A public interest watchdog group is urging Harvard University to fully report the financial ties of professor and former Treasury secretary Lawrence Summers so it’s clear whether he might personally benefit when speaking as a policy expert.
“It is crucial that Professor Summers disclose to the public any personal income or academic funding he receives from corporations, or from entities principally funded by corporations,” the Revolving Door Project wrote in a letter to Harvard’s president, Lawrence Bacow, as well as the top editors of Bloomberg News and The Washington Post, where he is a contributor. “Without proper disclosure, Professor Summers, and thus Harvard, Bloomberg, and The Washington Post, lose credibility.”
Summers — himself a former Harvard president who also served as Treasury secretary under former president Bill Clinton and the top economic adviser to former president Barack Obama — is frequently quoted in the media on a range of business and economic topics. He writes regularly for the Post’s opinion section and appears on Bloomberg TV’s “Wall Street Week.”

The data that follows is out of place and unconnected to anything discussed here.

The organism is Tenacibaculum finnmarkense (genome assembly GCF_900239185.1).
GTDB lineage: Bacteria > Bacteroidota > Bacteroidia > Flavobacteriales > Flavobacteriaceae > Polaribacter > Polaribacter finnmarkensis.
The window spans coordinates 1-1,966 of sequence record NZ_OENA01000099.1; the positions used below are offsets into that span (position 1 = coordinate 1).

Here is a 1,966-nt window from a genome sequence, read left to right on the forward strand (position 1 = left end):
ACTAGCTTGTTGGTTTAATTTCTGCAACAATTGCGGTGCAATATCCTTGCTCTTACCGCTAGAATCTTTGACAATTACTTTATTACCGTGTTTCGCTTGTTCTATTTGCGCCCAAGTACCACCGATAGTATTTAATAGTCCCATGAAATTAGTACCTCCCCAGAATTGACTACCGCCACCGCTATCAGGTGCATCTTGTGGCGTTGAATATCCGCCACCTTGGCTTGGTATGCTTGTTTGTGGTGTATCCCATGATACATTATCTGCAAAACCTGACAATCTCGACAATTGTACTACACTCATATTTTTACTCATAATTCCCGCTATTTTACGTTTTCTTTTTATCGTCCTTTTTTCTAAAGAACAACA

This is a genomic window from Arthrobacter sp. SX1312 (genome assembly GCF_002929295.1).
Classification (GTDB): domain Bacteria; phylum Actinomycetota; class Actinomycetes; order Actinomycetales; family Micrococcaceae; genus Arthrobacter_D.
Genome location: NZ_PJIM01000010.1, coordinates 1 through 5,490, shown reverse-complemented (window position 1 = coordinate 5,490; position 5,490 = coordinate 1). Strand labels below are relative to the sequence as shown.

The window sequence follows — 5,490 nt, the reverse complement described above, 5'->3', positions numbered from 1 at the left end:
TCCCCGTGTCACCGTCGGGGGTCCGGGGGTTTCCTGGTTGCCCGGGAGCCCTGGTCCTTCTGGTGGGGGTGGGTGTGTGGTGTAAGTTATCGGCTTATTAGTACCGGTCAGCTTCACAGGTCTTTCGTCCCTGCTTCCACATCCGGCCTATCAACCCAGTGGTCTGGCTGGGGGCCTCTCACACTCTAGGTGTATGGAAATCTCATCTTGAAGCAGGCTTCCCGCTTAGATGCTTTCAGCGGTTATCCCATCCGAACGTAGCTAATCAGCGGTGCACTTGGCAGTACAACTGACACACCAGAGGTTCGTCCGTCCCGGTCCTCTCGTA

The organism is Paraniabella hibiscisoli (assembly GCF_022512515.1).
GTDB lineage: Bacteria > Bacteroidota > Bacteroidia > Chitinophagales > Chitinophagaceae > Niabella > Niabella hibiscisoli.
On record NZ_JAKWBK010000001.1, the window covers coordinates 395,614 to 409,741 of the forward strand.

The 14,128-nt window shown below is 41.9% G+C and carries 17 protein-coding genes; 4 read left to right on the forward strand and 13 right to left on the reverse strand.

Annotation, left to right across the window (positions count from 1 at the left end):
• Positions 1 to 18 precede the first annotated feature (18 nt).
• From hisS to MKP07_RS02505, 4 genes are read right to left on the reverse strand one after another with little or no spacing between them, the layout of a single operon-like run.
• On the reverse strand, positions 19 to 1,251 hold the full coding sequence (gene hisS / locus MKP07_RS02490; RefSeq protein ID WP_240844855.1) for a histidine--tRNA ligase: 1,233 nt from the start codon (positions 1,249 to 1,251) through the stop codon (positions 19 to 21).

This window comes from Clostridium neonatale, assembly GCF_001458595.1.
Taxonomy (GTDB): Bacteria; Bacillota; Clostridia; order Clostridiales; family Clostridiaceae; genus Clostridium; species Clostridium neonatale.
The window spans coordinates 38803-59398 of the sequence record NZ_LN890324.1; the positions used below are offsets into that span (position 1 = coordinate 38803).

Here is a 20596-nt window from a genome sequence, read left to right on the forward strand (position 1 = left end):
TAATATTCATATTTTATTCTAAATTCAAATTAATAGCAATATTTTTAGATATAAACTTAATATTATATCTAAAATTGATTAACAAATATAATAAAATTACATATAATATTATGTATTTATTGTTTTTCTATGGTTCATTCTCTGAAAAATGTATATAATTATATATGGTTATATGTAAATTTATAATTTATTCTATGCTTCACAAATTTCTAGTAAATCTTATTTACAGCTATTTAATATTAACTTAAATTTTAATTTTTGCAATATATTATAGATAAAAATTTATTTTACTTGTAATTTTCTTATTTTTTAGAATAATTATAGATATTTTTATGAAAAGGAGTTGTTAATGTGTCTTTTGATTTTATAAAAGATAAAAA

In its letter, the liberal-leaning Revolving Door noted that Summers’ extensive curriculum vitae on Harvard’s website doesn’t mention the economics professor is a director of Block Inc., a financial tech company, and a senior adviser to the venture capital firm Digital Currency Group.
However, Summers’ personal website does note his board work for Block, as well as Doma Holdings and SkillSoft Corp., and that he has consulted for D.E. Shaw & Co. and Citigroup, among other clients.
“Given these extensive ties to firms that stand to benefit from specific economic policy decisions, the question of when Summers provides advice genuinely reflecting economic analysis versus when he simply pushes for decisions that will line his pockets is incredibly important,” Revolving Door’s letter said.
Summers, Harvard, Bloomberg, and the Post didn’t respond Monday to e-mails seeking comment.
Eleanor Eagan, research director for the governance team at Revolving Door, said financial disclosure is lacking throughout academia. The group previously sent letters calling out potential conflicts of interest for law professors at Northwestern University and the University of Pennsylvania.
But neither of those professors — Daniel Rodriguez of Northwestern and Penn’s Herbert Hovenkamp — carries the same stature as Summers.
“Summers is incredibly influential,” Eagan said. “There is an expectation that he is presenting himself in an impartial way.”